I find it interesting that Chaucer gives the tellers of his stories such defined personalities. Most of those are contrary to what their occupation entails. The wife of Bath has gone through five husbands and been on three pilgrimages, she was considered a lovely Christian woman, but she later expresses the unbiblical thought that women should rule over men. The Monk is more focused on hunting and sees studying as something that would make him crazy.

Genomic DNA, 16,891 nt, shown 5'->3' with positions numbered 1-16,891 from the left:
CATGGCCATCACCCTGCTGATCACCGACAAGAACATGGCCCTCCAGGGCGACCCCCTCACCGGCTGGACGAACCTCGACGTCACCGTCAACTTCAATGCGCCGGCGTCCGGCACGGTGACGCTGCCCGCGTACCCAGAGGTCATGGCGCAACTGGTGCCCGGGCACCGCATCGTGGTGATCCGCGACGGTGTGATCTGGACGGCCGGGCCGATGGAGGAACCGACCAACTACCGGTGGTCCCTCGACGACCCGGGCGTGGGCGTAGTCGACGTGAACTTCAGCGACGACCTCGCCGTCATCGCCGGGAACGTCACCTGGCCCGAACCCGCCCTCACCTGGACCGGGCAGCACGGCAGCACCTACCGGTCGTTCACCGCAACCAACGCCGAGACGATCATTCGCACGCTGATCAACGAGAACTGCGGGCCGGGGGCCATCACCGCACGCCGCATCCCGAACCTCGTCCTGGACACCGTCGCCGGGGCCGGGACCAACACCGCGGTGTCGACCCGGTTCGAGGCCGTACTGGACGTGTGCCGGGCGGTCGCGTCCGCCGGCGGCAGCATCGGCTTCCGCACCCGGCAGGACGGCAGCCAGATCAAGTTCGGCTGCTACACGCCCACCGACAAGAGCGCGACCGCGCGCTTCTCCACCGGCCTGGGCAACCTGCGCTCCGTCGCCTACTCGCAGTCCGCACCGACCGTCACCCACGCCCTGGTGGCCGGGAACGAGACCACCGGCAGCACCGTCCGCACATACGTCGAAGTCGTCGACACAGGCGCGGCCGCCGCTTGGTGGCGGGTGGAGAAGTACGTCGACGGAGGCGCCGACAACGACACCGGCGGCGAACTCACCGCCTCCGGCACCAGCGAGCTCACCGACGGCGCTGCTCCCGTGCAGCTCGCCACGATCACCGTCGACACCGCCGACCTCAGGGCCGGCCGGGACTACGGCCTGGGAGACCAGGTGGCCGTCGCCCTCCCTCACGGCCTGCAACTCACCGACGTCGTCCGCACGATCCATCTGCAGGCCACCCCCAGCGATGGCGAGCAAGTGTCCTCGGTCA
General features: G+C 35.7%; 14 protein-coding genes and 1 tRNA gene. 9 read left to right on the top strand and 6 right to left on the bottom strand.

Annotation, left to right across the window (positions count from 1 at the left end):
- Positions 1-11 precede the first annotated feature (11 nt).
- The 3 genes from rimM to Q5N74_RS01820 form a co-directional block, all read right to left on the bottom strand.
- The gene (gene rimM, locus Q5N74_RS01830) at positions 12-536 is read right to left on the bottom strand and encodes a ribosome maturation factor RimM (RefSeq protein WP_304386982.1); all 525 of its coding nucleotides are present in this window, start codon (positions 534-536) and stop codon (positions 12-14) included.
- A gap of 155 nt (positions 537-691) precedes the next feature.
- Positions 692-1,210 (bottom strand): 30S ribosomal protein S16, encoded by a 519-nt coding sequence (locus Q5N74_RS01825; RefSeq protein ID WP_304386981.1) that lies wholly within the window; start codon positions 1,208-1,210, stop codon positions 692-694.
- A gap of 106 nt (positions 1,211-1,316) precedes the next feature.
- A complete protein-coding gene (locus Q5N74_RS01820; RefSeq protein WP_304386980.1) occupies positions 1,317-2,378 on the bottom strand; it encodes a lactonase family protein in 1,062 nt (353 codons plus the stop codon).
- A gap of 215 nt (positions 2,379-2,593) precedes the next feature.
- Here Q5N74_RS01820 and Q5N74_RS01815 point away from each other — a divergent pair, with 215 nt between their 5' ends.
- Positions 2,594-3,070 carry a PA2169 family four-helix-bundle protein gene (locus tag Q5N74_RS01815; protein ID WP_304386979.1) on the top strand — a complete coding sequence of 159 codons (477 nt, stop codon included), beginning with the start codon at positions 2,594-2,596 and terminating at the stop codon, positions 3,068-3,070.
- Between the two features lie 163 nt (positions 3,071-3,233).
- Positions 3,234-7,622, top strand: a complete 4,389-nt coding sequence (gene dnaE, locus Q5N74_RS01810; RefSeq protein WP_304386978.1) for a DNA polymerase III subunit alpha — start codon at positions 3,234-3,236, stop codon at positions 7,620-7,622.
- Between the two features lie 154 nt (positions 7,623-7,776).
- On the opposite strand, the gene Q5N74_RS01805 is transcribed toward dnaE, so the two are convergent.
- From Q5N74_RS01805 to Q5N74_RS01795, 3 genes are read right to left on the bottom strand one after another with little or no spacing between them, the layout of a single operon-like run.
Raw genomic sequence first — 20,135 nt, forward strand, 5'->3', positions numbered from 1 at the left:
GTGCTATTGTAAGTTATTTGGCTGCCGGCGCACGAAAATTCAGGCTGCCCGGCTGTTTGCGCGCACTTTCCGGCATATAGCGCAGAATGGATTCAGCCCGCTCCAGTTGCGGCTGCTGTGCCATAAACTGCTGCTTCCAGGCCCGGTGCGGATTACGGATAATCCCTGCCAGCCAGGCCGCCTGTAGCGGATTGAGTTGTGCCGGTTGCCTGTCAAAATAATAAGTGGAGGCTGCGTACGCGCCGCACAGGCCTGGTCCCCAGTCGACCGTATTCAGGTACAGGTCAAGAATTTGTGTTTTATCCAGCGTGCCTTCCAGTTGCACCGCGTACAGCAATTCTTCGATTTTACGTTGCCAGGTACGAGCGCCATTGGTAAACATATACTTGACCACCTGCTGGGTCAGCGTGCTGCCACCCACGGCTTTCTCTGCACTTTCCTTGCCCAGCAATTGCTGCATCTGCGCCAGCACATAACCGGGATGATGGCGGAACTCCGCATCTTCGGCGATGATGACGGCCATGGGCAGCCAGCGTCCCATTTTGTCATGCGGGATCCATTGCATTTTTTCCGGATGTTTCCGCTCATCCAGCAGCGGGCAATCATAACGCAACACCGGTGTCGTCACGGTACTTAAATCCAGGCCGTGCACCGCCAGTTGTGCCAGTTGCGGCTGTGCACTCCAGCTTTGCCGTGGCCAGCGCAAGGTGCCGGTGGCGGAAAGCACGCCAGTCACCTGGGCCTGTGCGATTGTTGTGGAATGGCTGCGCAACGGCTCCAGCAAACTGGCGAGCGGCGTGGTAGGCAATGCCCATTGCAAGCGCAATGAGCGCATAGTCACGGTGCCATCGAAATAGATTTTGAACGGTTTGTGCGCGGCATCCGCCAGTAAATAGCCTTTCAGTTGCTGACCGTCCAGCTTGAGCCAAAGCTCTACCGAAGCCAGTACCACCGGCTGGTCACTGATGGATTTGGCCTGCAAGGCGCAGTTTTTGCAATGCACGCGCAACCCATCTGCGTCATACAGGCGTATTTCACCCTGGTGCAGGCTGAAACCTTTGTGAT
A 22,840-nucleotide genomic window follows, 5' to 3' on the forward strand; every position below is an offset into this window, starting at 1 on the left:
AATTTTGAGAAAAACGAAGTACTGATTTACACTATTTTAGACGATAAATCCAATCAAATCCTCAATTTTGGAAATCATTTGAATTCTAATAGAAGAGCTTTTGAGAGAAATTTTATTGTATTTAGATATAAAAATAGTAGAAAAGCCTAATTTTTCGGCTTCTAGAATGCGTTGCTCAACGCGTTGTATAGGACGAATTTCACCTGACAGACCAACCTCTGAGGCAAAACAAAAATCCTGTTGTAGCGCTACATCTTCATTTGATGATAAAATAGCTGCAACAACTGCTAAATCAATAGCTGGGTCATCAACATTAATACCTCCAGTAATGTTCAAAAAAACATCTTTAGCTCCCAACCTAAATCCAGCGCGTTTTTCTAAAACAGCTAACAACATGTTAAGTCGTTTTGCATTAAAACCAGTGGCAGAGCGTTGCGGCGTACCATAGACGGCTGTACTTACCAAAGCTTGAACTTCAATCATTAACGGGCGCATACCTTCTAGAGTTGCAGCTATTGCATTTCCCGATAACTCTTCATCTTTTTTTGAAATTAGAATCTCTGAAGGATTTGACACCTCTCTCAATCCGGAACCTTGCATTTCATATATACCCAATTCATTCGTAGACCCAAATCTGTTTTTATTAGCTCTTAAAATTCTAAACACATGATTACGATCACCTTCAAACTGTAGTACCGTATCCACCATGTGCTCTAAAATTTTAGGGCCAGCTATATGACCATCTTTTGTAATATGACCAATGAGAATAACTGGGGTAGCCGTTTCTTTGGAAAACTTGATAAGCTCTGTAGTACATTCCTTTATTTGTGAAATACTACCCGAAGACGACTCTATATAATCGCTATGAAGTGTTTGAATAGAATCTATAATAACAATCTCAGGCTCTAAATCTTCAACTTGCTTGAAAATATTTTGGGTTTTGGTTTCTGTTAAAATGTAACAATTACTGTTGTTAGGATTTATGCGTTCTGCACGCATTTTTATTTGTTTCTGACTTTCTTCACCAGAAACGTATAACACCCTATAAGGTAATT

There are two that stand out as being true to their occupation. The Parson is specifically said to follow what he teaches before he tells others to do so as well. The Knight is chivalrous, full of integrity, gentle, and honorable.
The character of the pilgrims is sadly lacking in true God honoring Christians. This is especially ironic because they are on a pilgrimage, which is a trip to a holy place in order to bring someone closer to God, not a time for the telling of ribald tales.